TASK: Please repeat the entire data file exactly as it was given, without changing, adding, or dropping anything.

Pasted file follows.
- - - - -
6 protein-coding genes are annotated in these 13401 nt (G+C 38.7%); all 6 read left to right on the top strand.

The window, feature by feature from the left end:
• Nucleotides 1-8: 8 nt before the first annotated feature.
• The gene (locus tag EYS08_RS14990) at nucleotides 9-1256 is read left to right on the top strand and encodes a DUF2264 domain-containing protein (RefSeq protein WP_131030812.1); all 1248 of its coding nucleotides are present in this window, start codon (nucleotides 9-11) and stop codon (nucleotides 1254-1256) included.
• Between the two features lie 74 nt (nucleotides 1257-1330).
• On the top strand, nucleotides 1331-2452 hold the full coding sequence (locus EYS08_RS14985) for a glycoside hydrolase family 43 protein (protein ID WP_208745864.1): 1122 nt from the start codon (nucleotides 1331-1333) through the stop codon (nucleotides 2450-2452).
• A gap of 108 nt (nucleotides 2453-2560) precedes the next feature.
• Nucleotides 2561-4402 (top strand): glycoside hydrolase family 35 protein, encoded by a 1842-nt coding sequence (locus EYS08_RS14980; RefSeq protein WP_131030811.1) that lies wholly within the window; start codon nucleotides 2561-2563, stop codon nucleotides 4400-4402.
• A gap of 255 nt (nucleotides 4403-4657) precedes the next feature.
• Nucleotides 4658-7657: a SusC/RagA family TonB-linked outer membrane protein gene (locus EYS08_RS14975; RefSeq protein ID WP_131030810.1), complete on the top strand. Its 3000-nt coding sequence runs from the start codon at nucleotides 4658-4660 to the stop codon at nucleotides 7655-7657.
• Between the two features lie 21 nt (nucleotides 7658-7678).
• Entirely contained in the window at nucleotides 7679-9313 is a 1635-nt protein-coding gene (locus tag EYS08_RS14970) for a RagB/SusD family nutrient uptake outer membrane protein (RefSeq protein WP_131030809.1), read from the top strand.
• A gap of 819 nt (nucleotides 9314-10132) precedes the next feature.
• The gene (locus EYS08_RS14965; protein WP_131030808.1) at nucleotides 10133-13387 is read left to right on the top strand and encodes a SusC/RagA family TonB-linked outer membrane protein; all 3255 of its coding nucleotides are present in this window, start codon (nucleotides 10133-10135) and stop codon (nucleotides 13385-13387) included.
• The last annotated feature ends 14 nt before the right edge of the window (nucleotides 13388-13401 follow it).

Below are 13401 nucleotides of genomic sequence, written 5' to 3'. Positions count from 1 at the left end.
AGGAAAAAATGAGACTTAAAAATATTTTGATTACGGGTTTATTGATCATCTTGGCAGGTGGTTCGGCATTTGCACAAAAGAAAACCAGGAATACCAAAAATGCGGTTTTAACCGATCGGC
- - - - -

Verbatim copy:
6 protein-coding genes are annotated in these 13401 nt (G+C 38.7%); all 6 read left to right on the top strand.

The window, feature by feature from the left end:
• Nucleotides 1-8: 8 nt before the first annotated feature.
• The gene (locus tag EYS08_RS14990) at nucleotides 9-1256 is read left to right on the top strand and encodes a DUF2264 domain-containing protein (RefSeq protein WP_131030812.1); all 1248 of its coding nucleotides are present in this window, start codon (nucleotides 9-11) and stop codon (nucleotides 1254-1256) included.
• Between the two features lie 74 nt (nucleotides 1257-1330).
• On the top strand, nucleotides 1331-2452 hold the full coding sequence (locus EYS08_RS14985) for a glycoside hydrolase family 43 protein (protein ID WP_208745864.1): 1122 nt from the start codon (nucleotides 1331-1333) through the stop codon (nucleotides 2450-2452).
• A gap of 108 nt (nucleotides 2453-2560) precedes the next feature.
• Nucleotides 2561-4402 (top strand): glycoside hydrolase family 35 protein, encoded by a 1842-nt coding sequence (locus EYS08_RS14980; RefSeq protein WP_131030811.1) that lies wholly within the window; start codon nucleotides 2561-2563, stop codon nucleotides 4400-4402.
• A gap of 255 nt (nucleotides 4403-4657) precedes the next feature.
• Nucleotides 4658-7657: a SusC/RagA family TonB-linked outer membrane protein gene (locus EYS08_RS14975; RefSeq protein ID WP_131030810.1), complete on the top strand. Its 3000-nt coding sequence runs from the start codon at nucleotides 4658-4660 to the stop codon at nucleotides 7655-7657.
• Between the two features lie 21 nt (nucleotides 7658-7678).
• Entirely contained in the window at nucleotides 7679-9313 is a 1635-nt protein-coding gene (locus tag EYS08_RS14970) for a RagB/SusD family nutrient uptake outer membrane protein (RefSeq protein WP_131030809.1), read from the top strand.
• A gap of 819 nt (nucleotides 9314-10132) precedes the next feature.
• The gene (locus EYS08_RS14965; protein WP_131030808.1) at nucleotides 10133-13387 is read left to right on the top strand and encodes a SusC/RagA family TonB-linked outer membrane protein; all 3255 of its coding nucleotides are present in this window, start codon (nucleotides 10133-10135) and stop codon (nucleotides 13385-13387) included.
• The last annotated feature ends 14 nt before the right edge of the window (nucleotides 13388-13401 follow it).

Below are 13401 nucleotides of genomic sequence, written 5' to 3'. Positions count from 1 at the left end.
AGGAAAAAATGAGACTTAAAAATATTTTGATTACGGGTTTATTGATCATCTTGGCAGGTGGTTCGGCATTTGCACAAAAGAAAACCAGGAATACCAAAAATGCGGTTTTAACCGATCGGC